Could China easily take down US military's air-refueling logistics in a cyberwar?

By , Network World |  Security, China, cyberwar

Since an estimated 90% of TRANSCOM's distribution and deployment transactions are handled via unclassified commercial and Department of Defense networks, according to the report, this means Chinese hackers would also be going after civilian-sector companies in TRANSCOM. (The report points out that TRANSCOM combatant commander Gen. William Fraser noted in Senate testimony just last month there has been a 30% annual increase in network penetration attempts against TRANSCOM networks.)

"If the Chinese computer-network espionage team is able to compromise the civilian contractor network via even a rudimentary spear-phishing campaign, they will likely attempt to use valid employee network credentials, e.g. certificates, passwords, user names, and most significantly, network permissions; these elements provide all of the same access as the legitimate user to immediately begin navigating around the contractor network to compromise other machines and establish a command-and-control network before attempting to identify high-value data to penetrate TRANSCOM networks directly from the contractor's now compromised system," the report says.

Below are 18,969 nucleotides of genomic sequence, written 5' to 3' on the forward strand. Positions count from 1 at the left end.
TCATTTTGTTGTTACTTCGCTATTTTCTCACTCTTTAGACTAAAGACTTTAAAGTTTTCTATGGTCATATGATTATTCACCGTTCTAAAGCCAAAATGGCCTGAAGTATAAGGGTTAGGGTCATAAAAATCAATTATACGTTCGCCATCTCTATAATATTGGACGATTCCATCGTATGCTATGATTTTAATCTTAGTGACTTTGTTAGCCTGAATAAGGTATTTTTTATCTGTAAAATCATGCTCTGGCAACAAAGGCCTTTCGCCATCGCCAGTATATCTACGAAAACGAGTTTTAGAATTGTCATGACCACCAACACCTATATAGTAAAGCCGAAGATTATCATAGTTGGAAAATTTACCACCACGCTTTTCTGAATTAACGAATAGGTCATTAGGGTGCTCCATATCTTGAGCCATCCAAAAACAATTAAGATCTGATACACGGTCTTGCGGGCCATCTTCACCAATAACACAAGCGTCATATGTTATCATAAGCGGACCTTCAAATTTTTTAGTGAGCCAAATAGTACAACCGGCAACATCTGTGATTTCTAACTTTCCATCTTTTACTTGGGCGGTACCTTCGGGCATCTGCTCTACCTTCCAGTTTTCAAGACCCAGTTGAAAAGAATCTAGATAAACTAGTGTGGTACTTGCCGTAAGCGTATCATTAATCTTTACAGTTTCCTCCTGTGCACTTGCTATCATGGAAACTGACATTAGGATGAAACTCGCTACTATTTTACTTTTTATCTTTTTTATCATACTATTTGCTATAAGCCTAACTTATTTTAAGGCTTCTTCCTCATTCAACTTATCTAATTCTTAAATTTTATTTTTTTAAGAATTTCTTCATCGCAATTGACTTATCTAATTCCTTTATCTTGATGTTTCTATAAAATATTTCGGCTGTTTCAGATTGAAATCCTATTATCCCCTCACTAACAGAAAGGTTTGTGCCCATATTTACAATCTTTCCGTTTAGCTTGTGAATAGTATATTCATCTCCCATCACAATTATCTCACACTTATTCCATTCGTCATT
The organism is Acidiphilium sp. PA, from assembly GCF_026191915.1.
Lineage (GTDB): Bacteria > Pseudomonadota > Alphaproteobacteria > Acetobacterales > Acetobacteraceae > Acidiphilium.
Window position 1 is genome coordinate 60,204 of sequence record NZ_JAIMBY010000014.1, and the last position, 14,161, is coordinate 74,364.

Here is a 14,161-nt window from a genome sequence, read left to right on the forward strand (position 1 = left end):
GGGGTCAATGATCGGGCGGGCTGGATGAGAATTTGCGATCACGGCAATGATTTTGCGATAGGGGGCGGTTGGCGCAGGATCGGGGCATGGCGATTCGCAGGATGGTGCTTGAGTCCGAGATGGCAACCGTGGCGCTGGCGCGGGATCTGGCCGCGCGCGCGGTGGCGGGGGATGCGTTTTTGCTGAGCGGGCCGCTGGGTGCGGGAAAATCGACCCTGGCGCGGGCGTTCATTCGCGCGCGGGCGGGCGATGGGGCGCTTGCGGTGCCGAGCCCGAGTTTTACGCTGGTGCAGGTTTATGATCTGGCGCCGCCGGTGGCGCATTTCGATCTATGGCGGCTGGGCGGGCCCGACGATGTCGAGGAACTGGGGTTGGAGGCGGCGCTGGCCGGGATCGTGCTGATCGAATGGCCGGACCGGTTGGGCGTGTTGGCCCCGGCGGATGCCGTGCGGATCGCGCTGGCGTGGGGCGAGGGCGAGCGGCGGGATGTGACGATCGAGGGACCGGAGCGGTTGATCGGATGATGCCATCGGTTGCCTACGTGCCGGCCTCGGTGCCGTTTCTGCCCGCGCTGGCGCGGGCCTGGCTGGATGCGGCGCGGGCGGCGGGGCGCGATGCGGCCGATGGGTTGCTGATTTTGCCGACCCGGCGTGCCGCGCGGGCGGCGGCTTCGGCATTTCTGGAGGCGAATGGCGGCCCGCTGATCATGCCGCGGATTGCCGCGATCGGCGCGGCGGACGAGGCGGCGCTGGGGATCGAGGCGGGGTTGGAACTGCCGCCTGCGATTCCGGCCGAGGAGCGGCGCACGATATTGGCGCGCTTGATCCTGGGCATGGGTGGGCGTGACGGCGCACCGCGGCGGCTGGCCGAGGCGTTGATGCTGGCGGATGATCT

The net result, the Northrop Grumman information security analysts speculate, is that Chinese hackers "would in effect have complete control over these critical logistics providers' networks."

As Chinese teams would move into TRANSCOM networks they "may have dual missions assigned to them." These, theoretically, would be collecting intelligence about U.S. military needs and intentions; also, "a data destruct mission to corrupt commercial or military databases supporting sea and airlift for TRANSCOM prior to the start of a Chinese assault on Taiwan or other military operation."

Contractors might not even be able to get into their own systems anymore.

The authors describe how this could be done to disrupt the air-refueling mission for U.S. forces by compromising the TRANSCOM Air Mobility Command which owns the Air Refueling Management System, described as a Web-based application that integrates data from multiple related databases supporting different aspects of the refueling mission. Chinese hacking teams could scan "the Internet-facing application searching for any of thousands of potential vulnerabilities that could be exploited with often longstanding, simple techniques such as structured query language (SQL) injection or cross-site scripting."

The authors of the "Occupying the Information High Ground" report contend that successfully carrying out this type of cyberwar tactic would not even require China's official PLA militia units trained in cyberwar. It could be done by "purely civilian freelance operators (elite hackers) with an existing relationship with the Chinese Ministry of Public Security or Ministry of State Security."


Originally published on Network World |  Click here to read the original story.
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